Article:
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Author Topic: small boat multiple antenna considerations - suggestions  (Read 3599 times)
KJ4WNR
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« on: July 18, 2011, 11:51:18 AM »

I have a rugged seagoing very small fishing boat. It has a very small area for antenna installation. Within this small area on the foredeck and some gunnel space along the cuddy forward I need to install 2 marine VHF and a 2-meter VHF (3 5/8 wavelength verticals) along with a 4’ AIS VHF receive only along with a passive tri-lens and an active radar ‘X’band repeater reflector mast similar to the 5/8 wavelength VHF antennas. Within a few feet of these antennas I need another mast with an anchor/all around light on a mast as high as the VHF transceiver antennas. Now that I have finally figured out how to install a ground plane on this 16 foot fiberglass boat with no integral ground I would someday like to install a HF rig aboard for recreation and DX Marine Mobile. All the others are safety related for offshore fishing and communicating.

Any one care to help me with some information about just how close can you have your VHF Marine style vertical antennas to each other.

Not likely to be much simultaneous TX but possible. The forward area of the small boat in the area of where the antennas will be installed has a stainless steel handrail. I had planned 18” ant extensions at the mount so the base of the actual antennas will be elevated a bit. There is a windshield nearby with a metal frame.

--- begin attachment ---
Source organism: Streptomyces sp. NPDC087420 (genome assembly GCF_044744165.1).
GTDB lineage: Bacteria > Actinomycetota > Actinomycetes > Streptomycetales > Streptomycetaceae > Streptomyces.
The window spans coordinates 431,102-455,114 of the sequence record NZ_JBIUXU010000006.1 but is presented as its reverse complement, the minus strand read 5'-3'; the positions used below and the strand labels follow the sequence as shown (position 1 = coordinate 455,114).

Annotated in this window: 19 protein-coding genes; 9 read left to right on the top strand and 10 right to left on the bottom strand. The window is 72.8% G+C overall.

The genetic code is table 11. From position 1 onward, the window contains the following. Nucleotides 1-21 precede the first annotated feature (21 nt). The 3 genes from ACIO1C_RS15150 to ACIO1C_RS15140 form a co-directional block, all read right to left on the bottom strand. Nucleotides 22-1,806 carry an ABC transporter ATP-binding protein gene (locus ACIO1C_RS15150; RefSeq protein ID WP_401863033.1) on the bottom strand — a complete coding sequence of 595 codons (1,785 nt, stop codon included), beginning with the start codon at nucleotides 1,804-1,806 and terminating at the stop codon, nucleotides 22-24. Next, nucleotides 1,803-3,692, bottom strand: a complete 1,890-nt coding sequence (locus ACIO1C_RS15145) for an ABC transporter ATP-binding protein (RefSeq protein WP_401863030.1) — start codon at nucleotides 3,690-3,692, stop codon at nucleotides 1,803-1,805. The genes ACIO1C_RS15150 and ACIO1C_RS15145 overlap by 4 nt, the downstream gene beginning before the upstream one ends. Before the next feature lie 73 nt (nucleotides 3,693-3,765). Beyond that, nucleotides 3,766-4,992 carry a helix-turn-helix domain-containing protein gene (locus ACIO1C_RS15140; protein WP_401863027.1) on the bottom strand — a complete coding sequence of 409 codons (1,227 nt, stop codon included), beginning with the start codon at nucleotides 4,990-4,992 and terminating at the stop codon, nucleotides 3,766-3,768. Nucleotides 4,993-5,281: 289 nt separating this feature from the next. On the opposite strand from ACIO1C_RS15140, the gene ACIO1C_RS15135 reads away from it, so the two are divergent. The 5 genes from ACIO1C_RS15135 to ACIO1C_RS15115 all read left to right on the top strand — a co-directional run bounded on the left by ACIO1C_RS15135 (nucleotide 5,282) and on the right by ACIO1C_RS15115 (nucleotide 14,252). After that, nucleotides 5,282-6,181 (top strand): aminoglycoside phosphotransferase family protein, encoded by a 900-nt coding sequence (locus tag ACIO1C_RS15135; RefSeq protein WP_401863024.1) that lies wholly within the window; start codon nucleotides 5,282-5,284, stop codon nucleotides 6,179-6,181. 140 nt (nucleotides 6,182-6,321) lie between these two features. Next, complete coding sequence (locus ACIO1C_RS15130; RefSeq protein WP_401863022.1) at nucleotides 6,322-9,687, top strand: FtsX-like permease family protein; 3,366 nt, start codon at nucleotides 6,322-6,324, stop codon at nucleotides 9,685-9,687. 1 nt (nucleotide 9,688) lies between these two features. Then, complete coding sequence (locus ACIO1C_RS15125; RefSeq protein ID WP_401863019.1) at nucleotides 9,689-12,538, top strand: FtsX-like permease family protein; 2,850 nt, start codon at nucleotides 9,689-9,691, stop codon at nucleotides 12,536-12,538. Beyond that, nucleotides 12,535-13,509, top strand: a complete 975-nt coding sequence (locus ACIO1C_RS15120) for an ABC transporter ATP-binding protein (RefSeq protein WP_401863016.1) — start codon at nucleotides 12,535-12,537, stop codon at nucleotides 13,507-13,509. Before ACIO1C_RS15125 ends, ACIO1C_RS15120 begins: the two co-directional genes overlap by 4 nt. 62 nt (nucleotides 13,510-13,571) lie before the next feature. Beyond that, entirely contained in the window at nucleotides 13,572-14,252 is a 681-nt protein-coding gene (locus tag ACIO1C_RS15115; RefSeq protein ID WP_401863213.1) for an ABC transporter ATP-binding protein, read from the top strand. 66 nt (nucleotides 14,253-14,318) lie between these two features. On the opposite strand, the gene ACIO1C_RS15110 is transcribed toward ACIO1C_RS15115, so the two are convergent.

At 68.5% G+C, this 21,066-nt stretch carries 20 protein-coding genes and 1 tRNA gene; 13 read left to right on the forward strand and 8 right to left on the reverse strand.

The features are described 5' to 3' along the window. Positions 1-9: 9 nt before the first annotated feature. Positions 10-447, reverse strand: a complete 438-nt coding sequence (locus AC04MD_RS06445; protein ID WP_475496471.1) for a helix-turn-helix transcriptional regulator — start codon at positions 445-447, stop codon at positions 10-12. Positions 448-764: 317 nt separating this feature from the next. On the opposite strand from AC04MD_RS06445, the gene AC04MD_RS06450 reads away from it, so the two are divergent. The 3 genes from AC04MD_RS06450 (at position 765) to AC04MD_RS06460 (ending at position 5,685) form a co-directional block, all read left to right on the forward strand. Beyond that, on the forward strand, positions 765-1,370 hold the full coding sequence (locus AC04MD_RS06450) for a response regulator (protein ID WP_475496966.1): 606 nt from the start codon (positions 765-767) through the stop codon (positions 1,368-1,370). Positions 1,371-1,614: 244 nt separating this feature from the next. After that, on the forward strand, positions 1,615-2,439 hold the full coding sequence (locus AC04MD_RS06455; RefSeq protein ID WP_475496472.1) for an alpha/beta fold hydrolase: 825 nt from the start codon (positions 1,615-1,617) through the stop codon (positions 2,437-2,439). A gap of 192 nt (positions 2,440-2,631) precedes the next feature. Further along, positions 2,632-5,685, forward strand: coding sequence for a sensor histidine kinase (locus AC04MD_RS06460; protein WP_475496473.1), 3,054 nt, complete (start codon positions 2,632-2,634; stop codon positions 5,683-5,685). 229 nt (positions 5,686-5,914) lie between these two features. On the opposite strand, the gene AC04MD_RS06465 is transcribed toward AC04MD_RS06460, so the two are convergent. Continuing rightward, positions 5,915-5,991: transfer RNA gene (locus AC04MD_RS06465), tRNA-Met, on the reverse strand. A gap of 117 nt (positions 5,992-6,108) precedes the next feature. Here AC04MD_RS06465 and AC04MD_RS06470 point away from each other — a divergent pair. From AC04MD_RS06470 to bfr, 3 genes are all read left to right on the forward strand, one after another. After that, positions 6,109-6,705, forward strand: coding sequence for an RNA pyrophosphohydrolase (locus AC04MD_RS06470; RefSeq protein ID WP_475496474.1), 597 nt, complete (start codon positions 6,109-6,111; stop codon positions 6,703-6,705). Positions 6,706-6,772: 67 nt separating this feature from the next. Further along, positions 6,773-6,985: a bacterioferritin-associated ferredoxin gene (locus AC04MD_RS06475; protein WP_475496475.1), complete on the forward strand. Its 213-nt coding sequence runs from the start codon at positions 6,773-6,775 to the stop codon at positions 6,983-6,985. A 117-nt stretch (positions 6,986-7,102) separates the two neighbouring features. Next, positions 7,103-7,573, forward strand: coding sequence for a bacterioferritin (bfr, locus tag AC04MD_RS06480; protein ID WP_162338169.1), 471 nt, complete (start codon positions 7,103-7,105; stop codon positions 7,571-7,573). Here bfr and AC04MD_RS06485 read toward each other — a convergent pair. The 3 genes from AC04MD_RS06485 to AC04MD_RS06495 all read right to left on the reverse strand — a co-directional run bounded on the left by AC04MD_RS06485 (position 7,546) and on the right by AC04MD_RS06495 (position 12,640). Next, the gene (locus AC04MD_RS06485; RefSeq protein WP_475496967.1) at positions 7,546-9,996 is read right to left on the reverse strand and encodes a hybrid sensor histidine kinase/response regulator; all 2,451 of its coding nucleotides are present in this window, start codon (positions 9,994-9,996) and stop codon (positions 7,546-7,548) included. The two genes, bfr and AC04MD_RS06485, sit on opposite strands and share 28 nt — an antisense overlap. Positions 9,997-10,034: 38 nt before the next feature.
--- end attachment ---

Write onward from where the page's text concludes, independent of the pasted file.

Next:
What concerns other than close proximity should I be considering? Discussions with some local non-boating hams has brought up questions about possibility of parasitic oscillation interference or coupling? between antennas. Not concerned with looking goofy or looking like a NASA vessel but fishing and fisherman safety high on the list with efficient radio communications.

Thank you!
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W8JX
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« Reply #1 on: July 18, 2011, 01:35:11 PM »

If you operate a VHF marine radio near a 2m radio or other way around you could overload front end of rig with antenna so close together. It you really want to do this you need a serious band pass filter on each rig then work on antennas.
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W3LK
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« Reply #2 on: July 18, 2011, 03:07:03 PM »

All that on a 16-foot boat?
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K0BG
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« Reply #3 on: July 18, 2011, 03:50:40 PM »

Well, that takes the cake! Both the 2 meter amateur radio band, and the main marine band are VHF (yes I know there is a UHF marine band too). In order to separate them with filters, would take band-reject/band-pass filters the size of 20 pound fire extinguishers! You can do almost as well, by vertically separating the antennas on the mast. Yes, you will have desense, but seldom do you talk on both bands at the same time.